It is a mirroring service for RubyGems and OS software packages that RightScale provides to its customers. An array of cloud server instances host this service, enabling faster downloads and higher availability than public OS repositories.
These OS and RubyGems mirrors are used by cloud instances to boot and install OS packages, security updates and other software. You will commonly find a Rightscale mirror URL in the YUM or APT configuration of an instance, which can usually be found in the /etc/apt/ or /etc/yum/ directories somewhere (/etc/apt/.sources.list.d/ and other directories may hold the config files as well). The URLs used by YUM and APT may also be region or zone specific, and may not reflect 'mirror.rightscale.com' in any way. For example, a US-East AWS instance may use the URL:
These mirrors all host the same content, so the name change is simply to accommodate higher speeds and latency in specific zones or regions.
Public RubyGem and OS software repositories often exhibit transient issues that can cause problems when booting and reconfiguring machines through the RightScale Dashboard. Therefore, RightScale offers its own mirrors that it manages and supports in order to increase the robustness and availability of RubyGems and OS packages for our users. The mirrors help us control and remove inconsistencies that external mirrors often have before updating them. The mirror also makes it possible for users to lockdown their open source distribution repositories to a specific date. This provides a more robust and failproof instance or server while using older versions of packages/software, but you will always have the peace of mind that your instance will boot successfully and no upstream changes to packages will affect your servers/instances.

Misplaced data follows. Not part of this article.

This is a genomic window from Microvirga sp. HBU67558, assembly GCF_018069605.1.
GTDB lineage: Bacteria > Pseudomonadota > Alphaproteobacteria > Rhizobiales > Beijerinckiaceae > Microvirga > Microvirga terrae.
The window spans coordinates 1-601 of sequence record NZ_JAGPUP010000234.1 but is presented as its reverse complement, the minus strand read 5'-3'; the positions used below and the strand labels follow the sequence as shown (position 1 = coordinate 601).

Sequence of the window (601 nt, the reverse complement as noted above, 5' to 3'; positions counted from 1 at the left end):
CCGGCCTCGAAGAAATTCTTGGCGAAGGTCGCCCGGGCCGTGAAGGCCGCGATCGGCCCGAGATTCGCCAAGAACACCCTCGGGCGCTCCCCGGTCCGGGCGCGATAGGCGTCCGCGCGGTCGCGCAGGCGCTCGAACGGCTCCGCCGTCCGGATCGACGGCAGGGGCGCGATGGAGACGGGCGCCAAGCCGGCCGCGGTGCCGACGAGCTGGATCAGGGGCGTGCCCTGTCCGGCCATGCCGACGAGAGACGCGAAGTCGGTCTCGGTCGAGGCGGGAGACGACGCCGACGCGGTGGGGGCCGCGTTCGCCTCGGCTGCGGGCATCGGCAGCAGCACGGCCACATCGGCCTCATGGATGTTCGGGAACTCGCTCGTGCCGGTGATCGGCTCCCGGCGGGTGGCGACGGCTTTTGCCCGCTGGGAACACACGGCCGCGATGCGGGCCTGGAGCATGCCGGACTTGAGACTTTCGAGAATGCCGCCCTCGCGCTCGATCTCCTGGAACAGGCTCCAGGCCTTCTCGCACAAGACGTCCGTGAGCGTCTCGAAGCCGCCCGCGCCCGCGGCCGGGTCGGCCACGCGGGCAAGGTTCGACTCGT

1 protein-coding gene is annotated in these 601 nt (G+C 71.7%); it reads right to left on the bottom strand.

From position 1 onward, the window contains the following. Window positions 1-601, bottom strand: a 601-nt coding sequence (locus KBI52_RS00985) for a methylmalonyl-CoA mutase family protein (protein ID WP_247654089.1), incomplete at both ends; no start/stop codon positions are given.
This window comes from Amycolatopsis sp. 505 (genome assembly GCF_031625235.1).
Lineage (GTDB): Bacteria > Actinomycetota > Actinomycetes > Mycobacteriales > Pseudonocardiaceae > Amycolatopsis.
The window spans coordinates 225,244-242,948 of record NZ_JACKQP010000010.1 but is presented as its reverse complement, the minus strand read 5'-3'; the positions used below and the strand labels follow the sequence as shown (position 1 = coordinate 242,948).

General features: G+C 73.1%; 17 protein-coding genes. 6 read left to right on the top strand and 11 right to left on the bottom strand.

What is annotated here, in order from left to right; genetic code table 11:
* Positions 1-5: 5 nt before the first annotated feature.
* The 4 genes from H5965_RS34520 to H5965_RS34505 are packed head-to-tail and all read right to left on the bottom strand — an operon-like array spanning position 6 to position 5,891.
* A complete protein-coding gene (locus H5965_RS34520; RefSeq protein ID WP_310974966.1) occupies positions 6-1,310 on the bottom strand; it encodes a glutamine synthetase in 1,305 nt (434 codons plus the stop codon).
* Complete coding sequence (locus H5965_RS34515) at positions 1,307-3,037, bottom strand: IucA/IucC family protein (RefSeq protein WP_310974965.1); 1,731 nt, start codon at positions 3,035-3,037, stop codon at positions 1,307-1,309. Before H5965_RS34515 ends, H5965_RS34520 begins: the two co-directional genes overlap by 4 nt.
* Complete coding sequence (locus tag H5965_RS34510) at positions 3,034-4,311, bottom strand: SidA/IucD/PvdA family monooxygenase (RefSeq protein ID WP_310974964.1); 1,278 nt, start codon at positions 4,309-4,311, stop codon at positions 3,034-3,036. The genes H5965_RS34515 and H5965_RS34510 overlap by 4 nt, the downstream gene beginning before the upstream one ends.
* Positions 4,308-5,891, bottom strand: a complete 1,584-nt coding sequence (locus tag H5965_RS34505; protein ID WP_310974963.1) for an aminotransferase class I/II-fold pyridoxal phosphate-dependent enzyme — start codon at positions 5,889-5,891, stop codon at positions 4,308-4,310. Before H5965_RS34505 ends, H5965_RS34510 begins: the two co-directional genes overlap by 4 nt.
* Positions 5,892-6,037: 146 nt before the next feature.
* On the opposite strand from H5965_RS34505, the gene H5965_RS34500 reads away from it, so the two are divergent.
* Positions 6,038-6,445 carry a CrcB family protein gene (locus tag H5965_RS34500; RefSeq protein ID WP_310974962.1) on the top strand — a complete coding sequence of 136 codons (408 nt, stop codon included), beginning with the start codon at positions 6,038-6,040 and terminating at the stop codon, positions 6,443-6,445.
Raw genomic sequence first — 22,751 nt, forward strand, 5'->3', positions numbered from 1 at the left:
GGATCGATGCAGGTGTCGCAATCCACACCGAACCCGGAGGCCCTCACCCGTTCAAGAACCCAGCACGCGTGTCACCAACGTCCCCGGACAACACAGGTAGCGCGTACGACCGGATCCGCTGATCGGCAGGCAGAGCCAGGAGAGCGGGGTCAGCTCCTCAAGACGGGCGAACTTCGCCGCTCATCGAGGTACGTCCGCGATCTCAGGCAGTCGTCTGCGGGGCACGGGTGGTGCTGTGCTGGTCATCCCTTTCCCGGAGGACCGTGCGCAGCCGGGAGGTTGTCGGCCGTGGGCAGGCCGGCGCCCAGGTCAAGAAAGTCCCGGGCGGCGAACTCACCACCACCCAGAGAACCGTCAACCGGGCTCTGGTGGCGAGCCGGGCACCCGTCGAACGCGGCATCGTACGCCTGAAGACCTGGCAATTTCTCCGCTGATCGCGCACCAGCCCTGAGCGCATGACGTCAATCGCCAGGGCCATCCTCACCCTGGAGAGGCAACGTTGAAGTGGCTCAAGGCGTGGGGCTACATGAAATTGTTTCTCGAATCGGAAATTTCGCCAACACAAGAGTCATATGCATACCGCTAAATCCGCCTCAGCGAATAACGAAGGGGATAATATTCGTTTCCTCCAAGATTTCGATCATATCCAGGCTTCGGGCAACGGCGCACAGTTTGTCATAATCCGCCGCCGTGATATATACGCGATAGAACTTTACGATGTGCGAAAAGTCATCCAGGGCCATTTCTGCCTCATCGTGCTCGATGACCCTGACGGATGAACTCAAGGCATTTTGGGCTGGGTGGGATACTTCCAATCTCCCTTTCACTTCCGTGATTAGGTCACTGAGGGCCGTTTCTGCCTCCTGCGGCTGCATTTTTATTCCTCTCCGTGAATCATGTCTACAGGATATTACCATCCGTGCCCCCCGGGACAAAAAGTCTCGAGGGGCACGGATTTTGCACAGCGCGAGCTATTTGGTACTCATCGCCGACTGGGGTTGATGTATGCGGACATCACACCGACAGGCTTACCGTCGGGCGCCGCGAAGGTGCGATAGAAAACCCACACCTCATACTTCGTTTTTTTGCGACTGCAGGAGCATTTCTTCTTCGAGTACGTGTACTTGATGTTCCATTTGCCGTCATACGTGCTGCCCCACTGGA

RightScale mirrors are fully operated and maintained by RightScale.
The mirror is updated nightly from a few of the well-known repository sources that provide rsync capabilities. The mirror currently contains the following:
Note: Most, if not all of the above mirrors, should be direct upstream copies of the official mirrors hosted by each OS/distribution/source. Aside from caching a copy of each OS mirror nightly, each cached/dated version, as well as the 'latest' copy, should be the same as the upstream source repository on that given date.
You can easily browse the mirror by pointing your browser to http://mirror.rightscale.com and drilling down into any of the various OS or RubyGems directories. For example, the base of the Centos 6 64-bit main 'OS' directory in the Centos repository would be here:
Rightscale archives these upstream repositories nightly, so if you are looking for a specific date, you can drill into the /archive directory and several more folders will exist, each by date.
For August 21, 2013, you would navigate to the following folder:
The 'latest' nightly copy of the repository can always be found in the /latest directory:
Ubuntu's repositories are laid out slightly differently, however the base repository for August 21, 2013's cached copy of the repository would lie here: